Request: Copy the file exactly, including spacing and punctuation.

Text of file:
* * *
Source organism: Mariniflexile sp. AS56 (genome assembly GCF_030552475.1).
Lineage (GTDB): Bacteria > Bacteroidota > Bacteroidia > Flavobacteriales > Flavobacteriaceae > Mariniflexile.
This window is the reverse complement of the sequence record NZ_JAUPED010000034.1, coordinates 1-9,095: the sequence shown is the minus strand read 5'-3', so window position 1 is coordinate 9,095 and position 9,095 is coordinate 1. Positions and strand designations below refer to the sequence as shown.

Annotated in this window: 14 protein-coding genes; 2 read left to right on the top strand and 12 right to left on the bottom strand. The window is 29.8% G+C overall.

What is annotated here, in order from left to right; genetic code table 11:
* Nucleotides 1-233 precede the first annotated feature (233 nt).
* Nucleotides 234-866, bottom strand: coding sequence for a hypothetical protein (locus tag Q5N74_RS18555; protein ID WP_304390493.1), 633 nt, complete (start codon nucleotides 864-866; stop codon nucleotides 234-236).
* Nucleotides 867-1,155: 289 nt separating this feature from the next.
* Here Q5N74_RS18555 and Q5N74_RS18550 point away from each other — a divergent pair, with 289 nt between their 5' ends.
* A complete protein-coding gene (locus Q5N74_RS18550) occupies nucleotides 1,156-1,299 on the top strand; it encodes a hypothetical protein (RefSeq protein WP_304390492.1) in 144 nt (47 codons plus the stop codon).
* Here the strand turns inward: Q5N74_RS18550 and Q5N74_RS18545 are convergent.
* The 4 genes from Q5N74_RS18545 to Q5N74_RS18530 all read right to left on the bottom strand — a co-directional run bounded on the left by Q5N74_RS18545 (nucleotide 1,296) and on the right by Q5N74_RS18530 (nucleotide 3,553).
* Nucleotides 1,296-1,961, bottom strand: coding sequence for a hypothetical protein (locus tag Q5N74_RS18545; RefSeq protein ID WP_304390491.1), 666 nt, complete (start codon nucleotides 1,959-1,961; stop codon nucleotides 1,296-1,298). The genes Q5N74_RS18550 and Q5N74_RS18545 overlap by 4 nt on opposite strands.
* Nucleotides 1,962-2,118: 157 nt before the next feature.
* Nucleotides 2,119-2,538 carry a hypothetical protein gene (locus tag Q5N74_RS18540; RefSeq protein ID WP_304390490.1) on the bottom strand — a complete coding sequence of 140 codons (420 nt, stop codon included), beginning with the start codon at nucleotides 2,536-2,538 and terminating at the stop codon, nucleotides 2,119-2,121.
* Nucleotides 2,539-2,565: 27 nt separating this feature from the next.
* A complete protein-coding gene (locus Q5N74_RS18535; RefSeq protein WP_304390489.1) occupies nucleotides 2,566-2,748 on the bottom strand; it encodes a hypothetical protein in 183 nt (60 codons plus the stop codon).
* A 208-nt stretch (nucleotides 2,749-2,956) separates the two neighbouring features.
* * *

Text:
Source organism: Mariniflexile sp. AS56 (genome assembly GCF_030552475.1).
Lineage (GTDB): Bacteria > Bacteroidota > Bacteroidia > Flavobacteriales > Flavobacteriaceae > Mariniflexile.
This window is the reverse complement of the sequence record NZ_JAUPED010000034.1, coordinates 1-9,095: the sequence shown is the minus strand read 5'-3', so window position 1 is coordinate 9,095 and position 9,095 is coordinate 1. Positions and strand designations below refer to the sequence as shown.

Annotated in this window: 14 protein-coding genes; 2 read left to right on the top strand and 12 right to left on the bottom strand. The window is 29.8% G+C overall.

What is annotated here, in order from left to right; genetic code table 11:
* Nucleotides 1-233 precede the first annotated feature (233 nt).
* Nucleotides 234-866, bottom strand: coding sequence for a hypothetical protein (locus tag Q5N74_RS18555; protein ID WP_304390493.1), 633 nt, complete (start codon nucleotides 864-866; stop codon nucleotides 234-236).
* Nucleotides 867-1,155: 289 nt separating this feature from the next.
* Here Q5N74_RS18555 and Q5N74_RS18550 point away from each other — a divergent pair, with 289 nt between their 5' ends.
* A complete protein-coding gene (locus Q5N74_RS18550) occupies nucleotides 1,156-1,299 on the top strand; it encodes a hypothetical protein (RefSeq protein WP_304390492.1) in 144 nt (47 codons plus the stop codon).
* Here the strand turns inward: Q5N74_RS18550 and Q5N74_RS18545 are convergent.
* The 4 genes from Q5N74_RS18545 to Q5N74_RS18530 all read right to left on the bottom strand — a co-directional run bounded on the left by Q5N74_RS18545 (nucleotide 1,296) and on the right by Q5N74_RS18530 (nucleotide 3,553).
* Nucleotides 1,296-1,961, bottom strand: coding sequence for a hypothetical protein (locus tag Q5N74_RS18545; RefSeq protein ID WP_304390491.1), 666 nt, complete (start codon nucleotides 1,959-1,961; stop codon nucleotides 1,296-1,298). The genes Q5N74_RS18550 and Q5N74_RS18545 overlap by 4 nt on opposite strands.
* Nucleotides 1,962-2,118: 157 nt before the next feature.
* Nucleotides 2,119-2,538 carry a hypothetical protein gene (locus tag Q5N74_RS18540; RefSeq protein ID WP_304390490.1) on the bottom strand — a complete coding sequence of 140 codons (420 nt, stop codon included), beginning with the start codon at nucleotides 2,536-2,538 and terminating at the stop codon, nucleotides 2,119-2,121.
* Nucleotides 2,539-2,565: 27 nt separating this feature from the next.
* A complete protein-coding gene (locus Q5N74_RS18535; RefSeq protein WP_304390489.1) occupies nucleotides 2,566-2,748 on the bottom strand; it encodes a hypothetical protein in 183 nt (60 codons plus the stop codon).
* A 208-nt stretch (nucleotides 2,749-2,956) separates the two neighbouring features.